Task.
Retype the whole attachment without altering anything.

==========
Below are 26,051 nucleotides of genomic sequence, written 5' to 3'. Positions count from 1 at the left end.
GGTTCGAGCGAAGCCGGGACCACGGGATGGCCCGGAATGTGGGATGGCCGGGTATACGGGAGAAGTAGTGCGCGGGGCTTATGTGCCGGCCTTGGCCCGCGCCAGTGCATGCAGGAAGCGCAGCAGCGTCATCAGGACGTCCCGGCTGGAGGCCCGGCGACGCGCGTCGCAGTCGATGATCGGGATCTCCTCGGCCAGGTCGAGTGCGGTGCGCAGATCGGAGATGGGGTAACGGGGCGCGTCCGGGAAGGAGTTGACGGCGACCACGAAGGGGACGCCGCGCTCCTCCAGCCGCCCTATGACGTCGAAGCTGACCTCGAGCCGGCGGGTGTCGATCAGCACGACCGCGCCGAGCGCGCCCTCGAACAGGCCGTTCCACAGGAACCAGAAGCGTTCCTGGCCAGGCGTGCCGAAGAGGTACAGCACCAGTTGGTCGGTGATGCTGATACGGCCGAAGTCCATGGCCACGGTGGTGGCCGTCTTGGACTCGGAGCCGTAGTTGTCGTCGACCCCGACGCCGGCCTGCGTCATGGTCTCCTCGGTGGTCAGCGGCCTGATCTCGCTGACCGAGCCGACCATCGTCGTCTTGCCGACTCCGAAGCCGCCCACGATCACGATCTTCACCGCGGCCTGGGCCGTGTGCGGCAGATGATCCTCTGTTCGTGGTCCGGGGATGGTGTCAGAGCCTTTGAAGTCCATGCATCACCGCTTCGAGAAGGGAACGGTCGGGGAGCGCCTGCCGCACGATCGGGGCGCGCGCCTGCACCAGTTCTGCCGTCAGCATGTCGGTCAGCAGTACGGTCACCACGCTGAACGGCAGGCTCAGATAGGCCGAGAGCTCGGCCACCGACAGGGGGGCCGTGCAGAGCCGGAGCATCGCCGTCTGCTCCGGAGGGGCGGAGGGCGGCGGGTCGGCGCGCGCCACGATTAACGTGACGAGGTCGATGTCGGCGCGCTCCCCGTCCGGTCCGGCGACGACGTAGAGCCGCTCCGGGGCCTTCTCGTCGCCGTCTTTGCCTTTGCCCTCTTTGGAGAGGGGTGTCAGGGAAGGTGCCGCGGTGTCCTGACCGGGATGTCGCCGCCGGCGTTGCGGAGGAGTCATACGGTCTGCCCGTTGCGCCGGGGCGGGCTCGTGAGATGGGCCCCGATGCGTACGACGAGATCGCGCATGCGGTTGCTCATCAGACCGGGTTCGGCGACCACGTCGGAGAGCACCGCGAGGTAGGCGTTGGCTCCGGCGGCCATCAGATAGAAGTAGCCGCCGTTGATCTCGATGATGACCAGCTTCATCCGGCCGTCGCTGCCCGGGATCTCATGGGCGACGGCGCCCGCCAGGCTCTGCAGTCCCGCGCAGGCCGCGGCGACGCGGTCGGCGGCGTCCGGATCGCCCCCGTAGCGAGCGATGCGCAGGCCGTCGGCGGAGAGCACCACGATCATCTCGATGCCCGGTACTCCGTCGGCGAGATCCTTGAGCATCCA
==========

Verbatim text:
Below are 26,051 nucleotides of genomic sequence, written 5' to 3'. Positions count from 1 at the left end.
GGTTCGAGCGAAGCCGGGACCACGGGATGGCCCGGAATGTGGGATGGCCGGGTATACGGGAGAAGTAGTGCGCGGGGCTTATGTGCCGGCCTTGGCCCGCGCCAGTGCATGCAGGAAGCGCAGCAGCGTCATCAGGACGTCCCGGCTGGAGGCCCGGCGACGCGCGTCGCAGTCGATGATCGGGATCTCCTCGGCCAGGTCGAGTGCGGTGCGCAGATCGGAGATGGGGTAACGGGGCGCGTCCGGGAAGGAGTTGACGGCGACCACGAAGGGGACGCCGCGCTCCTCCAGCCGCCCTATGACGTCGAAGCTGACCTCGAGCCGGCGGGTGTCGATCAGCACGACCGCGCCGAGCGCGCCCTCGAACAGGCCGTTCCACAGGAACCAGAAGCGTTCCTGGCCAGGCGTGCCGAAGAGGTACAGCACCAGTTGGTCGGTGATGCTGATACGGCCGAAGTCCATGGCCACGGTGGTGGCCGTCTTGGACTCGGAGCCGTAGTTGTCGTCGACCCCGACGCCGGCCTGCGTCATGGTCTCCTCGGTGGTCAGCGGCCTGATCTCGCTGACCGAGCCGACCATCGTCGTCTTGCCGACTCCGAAGCCGCCCACGATCACGATCTTCACCGCGGCCTGGGCCGTGTGCGGCAGATGATCCTCTGTTCGTGGTCCGGGGATGGTGTCAGAGCCTTTGAAGTCCATGCATCACCGCTTCGAGAAGGGAACGGTCGGGGAGCGCCTGCCGCACGATCGGGGCGCGCGCCTGCACCAGTTCTGCCGTCAGCATGTCGGTCAGCAGTACGGTCACCACGCTGAACGGCAGGCTCAGATAGGCCGAGAGCTCGGCCACCGACAGGGGGGCCGTGCAGAGCCGGAGCATCGCCGTCTGCTCCGGAGGGGCGGAGGGCGGCGGGTCGGCGCGCGCCACGATTAACGTGACGAGGTCGATGTCGGCGCGCTCCCCGTCCGGTCCGGCGACGACGTAGAGCCGCTCCGGGGCCTTCTCGTCGCCGTCTTTGCCTTTGCCCTCTTTGGAGAGGGGTGTCAGGGAAGGTGCCGCGGTGTCCTGACCGGGATGTCGCCGCCGGCGTTGCGGAGGAGTCATACGGTCTGCCCGTTGCGCCGGGGCGGGCTCGTGAGATGGGCCCCGATGCGTACGACGAGATCGCGCATGCGGTTGCTCATCAGACCGGGTTCGGCGACCACGTCGGAGAGCACCGCGAGGTAGGCGTTGGCTCCGGCGGCCATCAGATAGAAGTAGCCGCCGTTGATCTCGATGATGACCAGCTTCATCCGGCCGTCGCTGCCCGGGATCTCATGGGCGACGGCGCCCGCCAGGCTCTGCAGTCCCGCGCAGGCCGCGGCGACGCGGTCGGCGGCGTCCGGATCGCCCCCGTAGCGAGCGATGCGCAGGCCGTCGGCGGAGAGCACCACGATCATCTCGATGCCCGGTACTCCGTCGGCGAGATCCTTGAGCATCCA